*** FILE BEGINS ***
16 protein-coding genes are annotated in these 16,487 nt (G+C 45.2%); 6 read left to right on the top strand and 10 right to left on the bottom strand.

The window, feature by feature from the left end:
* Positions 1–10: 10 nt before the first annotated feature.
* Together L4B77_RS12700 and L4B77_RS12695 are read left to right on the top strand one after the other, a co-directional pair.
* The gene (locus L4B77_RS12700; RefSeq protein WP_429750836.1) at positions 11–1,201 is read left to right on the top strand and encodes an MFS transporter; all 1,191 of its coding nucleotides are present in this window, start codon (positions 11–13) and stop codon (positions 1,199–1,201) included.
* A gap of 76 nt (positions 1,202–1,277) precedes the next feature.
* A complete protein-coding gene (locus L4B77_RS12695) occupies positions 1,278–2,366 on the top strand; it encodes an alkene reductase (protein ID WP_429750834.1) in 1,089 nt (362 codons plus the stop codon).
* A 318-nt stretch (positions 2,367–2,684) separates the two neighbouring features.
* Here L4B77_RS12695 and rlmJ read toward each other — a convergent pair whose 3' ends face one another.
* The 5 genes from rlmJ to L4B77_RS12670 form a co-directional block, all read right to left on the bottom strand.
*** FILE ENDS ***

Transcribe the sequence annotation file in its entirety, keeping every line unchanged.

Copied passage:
16 protein-coding genes are annotated in these 16,487 nt (G+C 45.2%); 6 read left to right on the top strand and 10 right to left on the bottom strand.

The window, feature by feature from the left end:
* Positions 1–10: 10 nt before the first annotated feature.
* Together L4B77_RS12700 and L4B77_RS12695 are read left to right on the top strand one after the other, a co-directional pair.
* The gene (locus L4B77_RS12700; RefSeq protein WP_429750836.1) at positions 11–1,201 is read left to right on the top strand and encodes an MFS transporter; all 1,191 of its coding nucleotides are present in this window, start codon (positions 11–13) and stop codon (positions 1,199–1,201) included.
* A gap of 76 nt (positions 1,202–1,277) precedes the next feature.
* A complete protein-coding gene (locus L4B77_RS12695) occupies positions 1,278–2,366 on the top strand; it encodes an alkene reductase (protein ID WP_429750834.1) in 1,089 nt (362 codons plus the stop codon).
* A 318-nt stretch (positions 2,367–2,684) separates the two neighbouring features.
* Here L4B77_RS12695 and rlmJ read toward each other — a convergent pair whose 3' ends face one another.
* The 5 genes from rlmJ to L4B77_RS12670 form a co-directional block, all read right to left on the bottom strand.